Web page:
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Introduced not quite a century ago under a name born for oblivion, the game itself promises to last forever
June 1971 | Volume 22, Issue 4
In baseball the harder a man can clout the ball the better; and if he knocks it out of the stadium, he has a home run. In hockey a hard-slung puck is usually prevented from going out by the sides of the rink. In football, soccer, and basketball, a ball projected out of the playing area temporarily halts the game but does not change the score. In tennis, if you hit the ball out, your opponent gets a point. Yet the subtle balance between net height and length of the court means that you can hit the ball with all your strength and still see it fall inside the lines—if you have the skill to hit it correctly. A ball with an off-the-racket velocity of a hundred miles per hour, struck from one base line at a height of just over four feet and with an initially level trajectory, will skim the net and strike the ground about a half second later, well within the court on the other side. Few, even among the experts, have the power and control to make such a shot consistently. But the game has a beautiful self-adjusting character. The more gently the ball is hit, the more generously it can be allowed to soar above the net with plenty of margin for error and still no danger of its going out. Serious beginners are almost automatically accommodated, yet reckless incompetence is severely penalized.
As the years went by, the peculiar ballistics of tennis led the top players to startling new ploys. The first British champion, Spencer W. Gore, discovered that if he moved up close to the net, he could dispose of the ball as it came over and before it could hit the ground. In other words, he discovered the volley. This was regarded as ungenteel by some players, notably those whom Gore had beaten; but a close search of the rules turned up nothing against it. The countervailing weapon was soon introduced: the controlled pop-up, or lob, which sailed neatly over the volleyer’s head to land near the base line. Then a fierce competitor named William Renshaw—another Englishman—learned to run back under a lob and hit it on the way down, like a serve, thus producing an ungettable shot known admiringly as a Renshaw smash. Renshaw fought a series of verbal and court duels with another ranking player, H. F. Lawford, who had developed an enormously powerful drive and who disdained the volley. For a while, that is. As a commentator observed in 1885, Lawford finally came over to the volley game himself, “finding that Mr. W. Renshaw invariably beat him.”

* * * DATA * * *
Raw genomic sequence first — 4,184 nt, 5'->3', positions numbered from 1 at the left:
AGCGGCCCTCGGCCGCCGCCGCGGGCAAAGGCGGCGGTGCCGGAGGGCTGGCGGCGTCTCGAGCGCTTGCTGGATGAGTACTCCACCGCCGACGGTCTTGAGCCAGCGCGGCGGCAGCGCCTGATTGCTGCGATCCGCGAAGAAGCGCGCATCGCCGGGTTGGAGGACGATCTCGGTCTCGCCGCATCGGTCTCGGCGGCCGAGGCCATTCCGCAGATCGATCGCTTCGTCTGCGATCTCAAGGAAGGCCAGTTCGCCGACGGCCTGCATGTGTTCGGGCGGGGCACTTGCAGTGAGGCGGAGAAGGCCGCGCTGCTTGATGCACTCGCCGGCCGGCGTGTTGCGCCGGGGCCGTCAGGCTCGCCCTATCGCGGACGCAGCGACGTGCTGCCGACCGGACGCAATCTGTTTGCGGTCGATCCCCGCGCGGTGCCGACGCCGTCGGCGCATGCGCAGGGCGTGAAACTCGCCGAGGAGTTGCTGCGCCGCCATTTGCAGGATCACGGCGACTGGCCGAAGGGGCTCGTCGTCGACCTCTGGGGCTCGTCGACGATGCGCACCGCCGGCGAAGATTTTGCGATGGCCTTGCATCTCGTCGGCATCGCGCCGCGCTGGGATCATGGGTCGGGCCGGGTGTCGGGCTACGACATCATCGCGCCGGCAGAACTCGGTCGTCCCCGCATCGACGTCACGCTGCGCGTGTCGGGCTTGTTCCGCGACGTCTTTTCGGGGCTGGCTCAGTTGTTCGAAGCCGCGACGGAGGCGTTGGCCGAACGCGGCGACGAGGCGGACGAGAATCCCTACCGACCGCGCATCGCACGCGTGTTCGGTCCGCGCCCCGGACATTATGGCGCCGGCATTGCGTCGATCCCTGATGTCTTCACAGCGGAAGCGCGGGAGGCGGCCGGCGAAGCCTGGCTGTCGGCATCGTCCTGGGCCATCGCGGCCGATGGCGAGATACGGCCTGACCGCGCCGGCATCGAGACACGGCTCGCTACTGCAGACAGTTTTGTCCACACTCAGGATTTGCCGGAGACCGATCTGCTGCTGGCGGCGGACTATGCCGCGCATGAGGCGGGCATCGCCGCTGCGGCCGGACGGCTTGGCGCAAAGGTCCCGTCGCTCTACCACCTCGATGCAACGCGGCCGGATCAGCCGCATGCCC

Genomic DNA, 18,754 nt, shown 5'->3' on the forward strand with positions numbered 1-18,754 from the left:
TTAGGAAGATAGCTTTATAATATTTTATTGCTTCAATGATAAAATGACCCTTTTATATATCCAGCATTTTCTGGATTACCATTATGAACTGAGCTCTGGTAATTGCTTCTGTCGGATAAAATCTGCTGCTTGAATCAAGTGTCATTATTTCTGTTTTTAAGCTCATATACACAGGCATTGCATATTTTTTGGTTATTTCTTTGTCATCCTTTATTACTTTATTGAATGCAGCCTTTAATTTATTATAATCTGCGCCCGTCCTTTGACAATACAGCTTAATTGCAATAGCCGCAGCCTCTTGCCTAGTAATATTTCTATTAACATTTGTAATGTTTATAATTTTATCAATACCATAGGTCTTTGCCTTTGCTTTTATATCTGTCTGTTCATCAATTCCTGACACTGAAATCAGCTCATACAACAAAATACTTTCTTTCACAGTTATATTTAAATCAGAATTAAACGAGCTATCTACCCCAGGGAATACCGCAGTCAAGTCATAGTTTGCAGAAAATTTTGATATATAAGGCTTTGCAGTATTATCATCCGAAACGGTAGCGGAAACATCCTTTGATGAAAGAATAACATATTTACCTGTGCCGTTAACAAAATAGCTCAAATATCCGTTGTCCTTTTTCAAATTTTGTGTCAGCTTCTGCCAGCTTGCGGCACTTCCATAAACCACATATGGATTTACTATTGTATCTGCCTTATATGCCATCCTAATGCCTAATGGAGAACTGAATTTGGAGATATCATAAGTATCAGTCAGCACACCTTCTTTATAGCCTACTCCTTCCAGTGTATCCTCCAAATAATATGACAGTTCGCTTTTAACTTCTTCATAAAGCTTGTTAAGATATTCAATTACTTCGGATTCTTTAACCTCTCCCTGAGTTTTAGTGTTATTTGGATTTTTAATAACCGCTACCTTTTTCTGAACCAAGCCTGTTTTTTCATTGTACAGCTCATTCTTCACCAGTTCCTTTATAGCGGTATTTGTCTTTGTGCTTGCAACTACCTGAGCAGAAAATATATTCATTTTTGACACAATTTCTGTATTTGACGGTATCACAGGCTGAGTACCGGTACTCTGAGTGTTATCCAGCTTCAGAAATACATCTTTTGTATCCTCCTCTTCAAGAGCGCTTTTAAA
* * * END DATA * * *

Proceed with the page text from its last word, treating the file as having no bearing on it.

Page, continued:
The volley had come to stay, but its use among the better male players unfortunately widened the gender gap and turned mixed doubles into a game avoided by anyone who played tennis seriously. It was simply taken for granted that ladies had neither the wit, the strength, nor the agility to volley, and the instruction manuals of the 80’s and go’s are full of admonitions to the effect that, as Dick Scars put it, “the volley game is not made for ladies.” “With a few exceptions,” declared a book on lawn tennis in 1885, “ladies never seem to know where the ball is going.”
Part of the problem, as Sears gallantly recognized, was not innate inferiority but feminine styles of dress. Right to the end of the century, few ladies ventured out upon the court in anything but lawn-sweeping skirts, and hats were de rigueur . Sears hopefully recommended short skirts—that is, just above the ankle—and “a nice small hat” rather than “a great big hat that waggles about,” but apparently it never occurred to him, or to anyone else, that such superficial adjustments could do much to offset what was assumed to be a natural deficiency. Ladies habitually served underhand until well after 1900, and anyone who broke that custom could expect to be regarded as a hussy.
Tennis dress for men started out on the casual side, and early pictures show a broad variety—knickers, tam’o-shanters, long trousers of varied hues, colorful cravats, and bright blazers. Gradually, white became the favored color, and by the go’s fashionable players were seldom seen on the court in anything else. The regulation costume of long white trousers and a white shirt was to prevail for nearly a half century, giving way finally —in the igßo’s—to the more practical shorts only after a considerable struggle between the innovators and the critics, who felt that the Lord clearly meant calves, knees, and thighs to remain covered on tennis courts. (Nobody has yet dared to appear in an important public match stripped to the waist, although the nature of the game would seem to make that as appropriate for tennis as it is for swimming or boxing.)
Despite the fact that the official name of the game has never changed from lawn tennis, good grass courts have always been scarce, and only a tiny percentage of players have ever played on one. Such a court is devilishly difficult to establish and maintain, and the advantages of less pleasant alternatives—clay, asphalt, and concrete—became obvious before the game was ten years old. In California, where the sport began to be highly popular around the turn of the century, concrete for some reason was the preferred material; elsewhere clay was the more usual substitute for grass. The last decade or so has seen increasing use of rubber or plastic composition.